FFVII Replay: "The Planet's Dyin', Cloud"

I picked up Crisis Core again recently, and toward the end of the game, it catches up with some of the backstory sequences from Final Fantasy VII. I’ve only played FFVII once, a long time ago, so I decided to play it again to fill in the gaps of my hazy memory. I’ve only played the first hour or so so far, but what I wanted to remark upon was how great this opening hour is for setting up the world, plot, and a couple of the main characters of the game quickly, without sacrificing excitement.

In the opening scene of the game, our protagonist, Cloud, and a group of four people who call themselves AVALANCHE infiltrate and destroy a thing called a Mako Reactor. The group breaks codes on security doors, battles through the facility to the reactor where they face a giant scorpion robot, sets a bomb, escapes before the place explodes, and flees the area via train. Throughout all of this, we learn about:

  • Cloud: The first lines of dialogue are about how Cloud used to be in a group called SOLDIER, but he quit. It’s not said why he quit, or why he has joined AVALANCHE now, but this is his first mission with them. Later on we learn that SOLDIER is a mercenary group that works for…
  • Barret: The leader of AVALANCHE, and our second party member. All we learn up front is that he doesn’t trust Cloud and is trying to save the planet from…
  • Shinra Power Company: We are told by Barret that Shinra owns all of the Mako Reactors that power the city of Midgar, and that the reactors pull from the very life force of the planet, slowly killing it. This is the reason AVALANCHE is attacking the reactors.
  • Midgar: Jesse tells Cloud about the train system in Midgar, but more importantly, Barret explains how the structure of the city enables a deep class division–the upper class lives on a plate held up by a central spire, and the poor live in the slums below the plate, where they can’t even see the sky.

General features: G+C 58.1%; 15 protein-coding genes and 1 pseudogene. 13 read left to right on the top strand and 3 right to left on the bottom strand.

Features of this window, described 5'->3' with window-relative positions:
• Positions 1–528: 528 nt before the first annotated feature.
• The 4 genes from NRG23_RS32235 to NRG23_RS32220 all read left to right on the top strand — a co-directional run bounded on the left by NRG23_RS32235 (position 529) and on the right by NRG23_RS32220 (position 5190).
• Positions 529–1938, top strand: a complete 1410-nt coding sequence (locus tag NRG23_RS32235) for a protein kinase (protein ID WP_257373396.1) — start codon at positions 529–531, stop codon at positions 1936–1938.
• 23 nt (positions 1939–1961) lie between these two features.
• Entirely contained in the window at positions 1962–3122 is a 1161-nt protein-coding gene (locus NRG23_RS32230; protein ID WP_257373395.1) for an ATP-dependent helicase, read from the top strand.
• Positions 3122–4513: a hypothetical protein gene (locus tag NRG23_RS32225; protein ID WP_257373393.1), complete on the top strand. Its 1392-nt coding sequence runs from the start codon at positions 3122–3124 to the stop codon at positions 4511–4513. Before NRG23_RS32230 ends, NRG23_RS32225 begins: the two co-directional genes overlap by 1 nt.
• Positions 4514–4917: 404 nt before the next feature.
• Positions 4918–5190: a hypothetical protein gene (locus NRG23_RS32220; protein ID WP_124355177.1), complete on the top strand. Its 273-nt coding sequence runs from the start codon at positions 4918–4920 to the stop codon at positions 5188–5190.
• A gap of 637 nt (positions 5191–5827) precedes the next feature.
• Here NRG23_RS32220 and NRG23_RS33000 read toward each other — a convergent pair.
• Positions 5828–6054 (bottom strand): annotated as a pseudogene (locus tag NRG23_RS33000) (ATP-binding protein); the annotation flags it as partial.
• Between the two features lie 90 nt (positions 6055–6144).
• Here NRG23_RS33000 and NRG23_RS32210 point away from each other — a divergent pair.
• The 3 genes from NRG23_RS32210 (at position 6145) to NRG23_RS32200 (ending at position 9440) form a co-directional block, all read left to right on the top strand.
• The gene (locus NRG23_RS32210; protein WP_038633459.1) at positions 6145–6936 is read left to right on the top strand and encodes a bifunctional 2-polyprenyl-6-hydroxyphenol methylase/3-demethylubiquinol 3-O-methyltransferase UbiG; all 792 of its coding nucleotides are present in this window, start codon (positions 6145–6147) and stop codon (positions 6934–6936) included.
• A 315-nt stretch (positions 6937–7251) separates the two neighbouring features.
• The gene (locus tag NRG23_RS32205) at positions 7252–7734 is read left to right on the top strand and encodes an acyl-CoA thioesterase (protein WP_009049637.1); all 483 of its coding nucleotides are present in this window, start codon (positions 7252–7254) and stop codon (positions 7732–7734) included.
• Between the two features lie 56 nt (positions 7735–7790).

This is all communicated quickly and simply in the dialogue during the attack. The SOLDIER thing is remarked upon to an almost comical degree, but it’s a point of tension between Cloud and Barret, who doesn’t really trust him, and it’s really the only thing we find out about Cloud in this opening segment. In fact, for some time, it is Cloud’s defining feature.

In the second scene, AVALANCHE regroups at Seventh Heaven, a bar that serves as AVALANCHE’s headquarters. There, we meet…

  • Marlene: Barret’s young daughter (it’s not clear how old she is, but she’s young enough to become frightened around people she doesn’t know, like Cloud). A few lines of dialogue give us insight into Barret’s motivation: he loves his daughter and wants to save the planet from Shinra so that she can have a long and safe life. Even with the goofy, blocky polygons, Barret picking up Marlene and putting her on his shoulder is a nice moment.
  • Tifa, our third party character. We find out via flashback that Tifa is a childhood friend of Cloud’s. When he tells her he is going to Midgar to join SOLDIER, she makes him promise to come and rescue her if she’s ever in trouble. She uses this memory to try to convince Cloud to join AVALANCHE, but it backfires a bit: Cloud goes on a rant about how he doesn’t care about Shinra, the planet, or AVALANCHE. It was a jarring moment for me because in Crisis Core, Cloud is still an enthusiastic and naive kid, more or less, so it’s sad to see how the Nibelheim incident and the events that followed made him so jaded and apathetic.

After the brief scene at Seventh Heaven, Cloud, Barret, and Tifa head out for the next mission. FFVII has a reputation for being huge and confusing (and I certainly remember being confused a lot the first time I played it), but I found the introduction to be pretty well-done in that it conveys important information about the characters without being boring.

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4 thoughts on “FFVII Replay: "The Planet's Dyin', Cloud"

  1. Just a funny story regarding “goofy block polygons” – I worked on the PC port of FF7, and did a lot of work with a lot of work with hardware vendors to get the game running well on their hardware. One of them, I think it was Matrox, but memories fade, said “Nobody’s ever thrown as many polygons at our hardware as you guys.” … and now it’s goofy and blocky. How times have changed. 🙂

  2. I had put this down, but am now picking it up again. Am in Wutai, and it’s intriguing to me how the game is still fresh in my mind. Lots of little bits that were a lot better than I expected upon returning (beyond just the Wall Market drag scene).

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